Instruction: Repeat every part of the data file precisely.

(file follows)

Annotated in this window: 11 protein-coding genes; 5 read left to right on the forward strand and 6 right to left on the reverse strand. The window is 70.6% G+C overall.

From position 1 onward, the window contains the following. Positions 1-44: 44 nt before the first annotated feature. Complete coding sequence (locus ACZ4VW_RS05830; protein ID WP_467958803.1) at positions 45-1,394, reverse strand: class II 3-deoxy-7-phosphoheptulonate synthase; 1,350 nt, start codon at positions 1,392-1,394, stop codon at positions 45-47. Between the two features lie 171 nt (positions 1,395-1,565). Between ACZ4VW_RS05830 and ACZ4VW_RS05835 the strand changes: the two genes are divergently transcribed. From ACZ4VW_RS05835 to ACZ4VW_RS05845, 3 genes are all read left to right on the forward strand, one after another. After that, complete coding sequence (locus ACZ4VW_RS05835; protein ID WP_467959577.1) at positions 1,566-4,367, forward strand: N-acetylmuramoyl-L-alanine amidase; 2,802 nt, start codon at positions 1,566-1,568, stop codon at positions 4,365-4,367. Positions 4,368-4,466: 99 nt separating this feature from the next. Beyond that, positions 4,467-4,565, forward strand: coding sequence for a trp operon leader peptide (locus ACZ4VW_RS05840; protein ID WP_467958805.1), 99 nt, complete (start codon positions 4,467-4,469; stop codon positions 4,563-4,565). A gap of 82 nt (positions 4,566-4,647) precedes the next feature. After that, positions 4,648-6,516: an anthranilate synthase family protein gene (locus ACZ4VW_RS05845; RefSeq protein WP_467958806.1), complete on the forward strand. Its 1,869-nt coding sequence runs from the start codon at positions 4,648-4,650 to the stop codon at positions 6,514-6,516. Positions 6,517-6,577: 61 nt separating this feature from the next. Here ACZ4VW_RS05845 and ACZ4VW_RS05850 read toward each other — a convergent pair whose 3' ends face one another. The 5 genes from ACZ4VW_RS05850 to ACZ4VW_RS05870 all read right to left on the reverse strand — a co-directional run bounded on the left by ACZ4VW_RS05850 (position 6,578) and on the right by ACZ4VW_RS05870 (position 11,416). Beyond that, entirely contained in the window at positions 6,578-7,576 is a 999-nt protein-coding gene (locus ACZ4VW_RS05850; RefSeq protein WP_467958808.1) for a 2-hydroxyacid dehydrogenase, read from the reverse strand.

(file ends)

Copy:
Annotated in this window: 11 protein-coding genes; 5 read left to right on the forward strand and 6 right to left on the reverse strand. The window is 70.6% G+C overall.

From position 1 onward, the window contains the following. Positions 1-44: 44 nt before the first annotated feature. Complete coding sequence (locus ACZ4VW_RS05830; protein ID WP_467958803.1) at positions 45-1,394, reverse strand: class II 3-deoxy-7-phosphoheptulonate synthase; 1,350 nt, start codon at positions 1,392-1,394, stop codon at positions 45-47. Between the two features lie 171 nt (positions 1,395-1,565). Between ACZ4VW_RS05830 and ACZ4VW_RS05835 the strand changes: the two genes are divergently transcribed. From ACZ4VW_RS05835 to ACZ4VW_RS05845, 3 genes are all read left to right on the forward strand, one after another. After that, complete coding sequence (locus ACZ4VW_RS05835; protein ID WP_467959577.1) at positions 1,566-4,367, forward strand: N-acetylmuramoyl-L-alanine amidase; 2,802 nt, start codon at positions 1,566-1,568, stop codon at positions 4,365-4,367. Positions 4,368-4,466: 99 nt separating this feature from the next. Beyond that, positions 4,467-4,565, forward strand: coding sequence for a trp operon leader peptide (locus ACZ4VW_RS05840; protein ID WP_467958805.1), 99 nt, complete (start codon positions 4,467-4,469; stop codon positions 4,563-4,565). A gap of 82 nt (positions 4,566-4,647) precedes the next feature. After that, positions 4,648-6,516: an anthranilate synthase family protein gene (locus ACZ4VW_RS05845; RefSeq protein WP_467958806.1), complete on the forward strand. Its 1,869-nt coding sequence runs from the start codon at positions 4,648-4,650 to the stop codon at positions 6,514-6,516. Positions 6,517-6,577: 61 nt separating this feature from the next. Here ACZ4VW_RS05845 and ACZ4VW_RS05850 read toward each other — a convergent pair whose 3' ends face one another. The 5 genes from ACZ4VW_RS05850 to ACZ4VW_RS05870 all read right to left on the reverse strand — a co-directional run bounded on the left by ACZ4VW_RS05850 (position 6,578) and on the right by ACZ4VW_RS05870 (position 11,416). Beyond that, entirely contained in the window at positions 6,578-7,576 is a 999-nt protein-coding gene (locus ACZ4VW_RS05850; RefSeq protein WP_467958808.1) for a 2-hydroxyacid dehydrogenase, read from the reverse strand.